"I was drawn to the student movement as a class rep at NUI Galway, " she says. "I was a class rep, part-time equality officer, welfare officer and SU President before I became USI's welfare and then President. As class rep, I liked being able to support students with timetable issues or by organising events; as welfare officer, I saw the difficulties students could experience with accommodation as well as personal or family difficulties. I wanted to help and support them. I wanted to represent their voices, and that's what the student movement is about: representing students and bringing about change. Any student can engage with us - they don't have to be a students' union officer. They can attend our events, our protests, and contact us with any issue."

USI is highly political, representing students at national level, particularly on financial and accommodation issues.

In September 2021, USI held a demonstration outside the Dáil, highlighting the ongoing shortage of student accommodation and high rents. The protest, part of the “No Keys, No Degrees” campaign, included an overnight sleep-out and dominated the news agenda on the day. It was a tentative move back to protest, following over a year in which students couldn’t take to the streets.

“The pandemic has exacerbated the student accommodation problem,” says Austick. “We’re hearing of students who don’t have accommodation, are staying in hostels or hotels, or perhaps are couch surfing. Some can’t take their preferred college course because they can’t get a place to live, and some are dropping out.”

Student accommodation is being built - but on a for-profit model that has seen students unable to afford purpose-built student accommodation. “We’re calling for purpose-built student accommodation, built by higher education institutions, to keep the cost low. But because third-levels are so underfunded, they’re using student accommodation as an additional income source.”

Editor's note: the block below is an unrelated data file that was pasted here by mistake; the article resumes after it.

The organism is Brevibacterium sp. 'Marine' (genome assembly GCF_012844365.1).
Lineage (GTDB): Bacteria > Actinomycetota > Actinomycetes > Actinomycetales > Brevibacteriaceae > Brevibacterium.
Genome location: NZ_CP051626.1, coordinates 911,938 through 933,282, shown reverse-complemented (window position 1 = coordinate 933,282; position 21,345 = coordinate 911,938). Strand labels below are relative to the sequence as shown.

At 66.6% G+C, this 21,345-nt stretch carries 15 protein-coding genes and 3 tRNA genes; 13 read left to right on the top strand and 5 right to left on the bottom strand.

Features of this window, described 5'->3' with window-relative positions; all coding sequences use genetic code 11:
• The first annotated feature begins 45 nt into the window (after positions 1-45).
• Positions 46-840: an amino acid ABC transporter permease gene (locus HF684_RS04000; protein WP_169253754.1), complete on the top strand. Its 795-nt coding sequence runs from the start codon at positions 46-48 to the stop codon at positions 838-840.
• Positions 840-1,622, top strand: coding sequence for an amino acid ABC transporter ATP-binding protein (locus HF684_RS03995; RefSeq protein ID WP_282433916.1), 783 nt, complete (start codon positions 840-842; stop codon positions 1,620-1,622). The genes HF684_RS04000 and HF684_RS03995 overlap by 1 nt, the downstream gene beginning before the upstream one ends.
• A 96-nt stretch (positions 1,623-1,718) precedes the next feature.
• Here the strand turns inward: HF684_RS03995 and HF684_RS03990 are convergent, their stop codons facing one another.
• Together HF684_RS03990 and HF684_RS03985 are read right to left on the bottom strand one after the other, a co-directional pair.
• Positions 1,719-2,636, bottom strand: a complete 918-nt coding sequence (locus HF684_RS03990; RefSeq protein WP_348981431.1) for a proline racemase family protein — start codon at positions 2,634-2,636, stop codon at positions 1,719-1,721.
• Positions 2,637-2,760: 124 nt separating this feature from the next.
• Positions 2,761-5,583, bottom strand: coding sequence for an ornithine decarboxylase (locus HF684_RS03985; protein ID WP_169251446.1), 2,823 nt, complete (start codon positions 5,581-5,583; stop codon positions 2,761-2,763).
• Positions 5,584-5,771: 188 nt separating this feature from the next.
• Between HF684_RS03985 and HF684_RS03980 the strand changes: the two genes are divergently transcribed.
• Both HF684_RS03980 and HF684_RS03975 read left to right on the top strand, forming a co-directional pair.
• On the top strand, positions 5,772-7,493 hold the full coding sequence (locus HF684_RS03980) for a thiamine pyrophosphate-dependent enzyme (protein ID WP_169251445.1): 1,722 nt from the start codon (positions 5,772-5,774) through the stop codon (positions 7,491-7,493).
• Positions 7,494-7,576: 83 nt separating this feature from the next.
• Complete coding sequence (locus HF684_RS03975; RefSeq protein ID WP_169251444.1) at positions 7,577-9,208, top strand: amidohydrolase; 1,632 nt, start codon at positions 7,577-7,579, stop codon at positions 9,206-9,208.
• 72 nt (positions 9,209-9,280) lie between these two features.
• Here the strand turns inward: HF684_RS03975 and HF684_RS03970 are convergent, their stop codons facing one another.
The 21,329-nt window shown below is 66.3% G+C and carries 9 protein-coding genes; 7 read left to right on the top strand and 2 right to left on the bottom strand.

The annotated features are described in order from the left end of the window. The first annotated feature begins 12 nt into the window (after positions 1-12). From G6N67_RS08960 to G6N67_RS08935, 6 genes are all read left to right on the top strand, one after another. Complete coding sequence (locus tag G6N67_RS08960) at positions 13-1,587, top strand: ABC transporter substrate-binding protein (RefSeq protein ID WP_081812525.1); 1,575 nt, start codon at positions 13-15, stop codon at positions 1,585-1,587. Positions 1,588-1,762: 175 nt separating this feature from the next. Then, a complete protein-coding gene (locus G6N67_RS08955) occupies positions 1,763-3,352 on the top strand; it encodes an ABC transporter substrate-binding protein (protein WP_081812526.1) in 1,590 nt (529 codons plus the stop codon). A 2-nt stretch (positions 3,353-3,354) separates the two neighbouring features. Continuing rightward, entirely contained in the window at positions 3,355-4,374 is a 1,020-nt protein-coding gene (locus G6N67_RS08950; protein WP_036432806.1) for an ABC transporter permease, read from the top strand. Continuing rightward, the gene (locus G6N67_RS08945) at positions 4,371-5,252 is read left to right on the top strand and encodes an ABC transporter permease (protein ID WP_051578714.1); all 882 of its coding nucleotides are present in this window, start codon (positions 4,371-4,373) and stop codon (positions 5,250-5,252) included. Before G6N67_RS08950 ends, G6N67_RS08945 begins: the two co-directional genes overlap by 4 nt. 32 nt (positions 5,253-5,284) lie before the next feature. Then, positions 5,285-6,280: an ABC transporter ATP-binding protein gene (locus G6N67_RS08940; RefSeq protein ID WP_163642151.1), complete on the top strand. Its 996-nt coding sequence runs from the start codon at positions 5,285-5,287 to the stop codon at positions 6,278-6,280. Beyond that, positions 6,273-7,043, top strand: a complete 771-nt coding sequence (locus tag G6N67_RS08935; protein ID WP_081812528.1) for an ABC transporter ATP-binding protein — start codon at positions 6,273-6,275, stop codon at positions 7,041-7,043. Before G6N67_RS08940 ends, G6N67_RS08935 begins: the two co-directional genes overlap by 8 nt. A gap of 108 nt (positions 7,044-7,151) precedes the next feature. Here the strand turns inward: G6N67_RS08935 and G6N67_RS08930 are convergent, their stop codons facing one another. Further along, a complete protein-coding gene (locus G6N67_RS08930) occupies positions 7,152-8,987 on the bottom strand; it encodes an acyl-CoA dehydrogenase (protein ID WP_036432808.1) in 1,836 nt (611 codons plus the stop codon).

USI also runs information campaigns around sexual violence and consent, student mental health and wellbeing, LGBTI+ (lesbian, gay, bisexual, transgender, intersex) rights, womens’ rights, minority rights and other issues of concern to students.

“We run Pink Training, a weekend of talks, workshops and sessions on all things LGBT+,” says Austick. “We run Women Lead, which is about supporting women into leadership positions and putting themselves forward, and we also run EMpower to support ethnic minorities putting themselves forward.”

There’s always been division within the student movement, with a short-lived breakaway group called the Federation of University Students Unions (FUSU) challenging it for supremacy around the late 1990’s - but never getting off the ground because the Government has only ever recognised one national union. That has never changed.

"We engage with TDs and ministers, we have a seat on the Higher Education Authority board and we represent students at the highest level," says Austick. "We can bring forward issues from local students' unions to senior politicians."

Power says that UCD left USI for financial reasons and to focus on local issues, but “it would be remiss for us not to recognise the advantages of being in USI. We have to work much harder for access to ministers, so there is merit in putting the question back to students, despite legitimate criticism of how USI can operate.”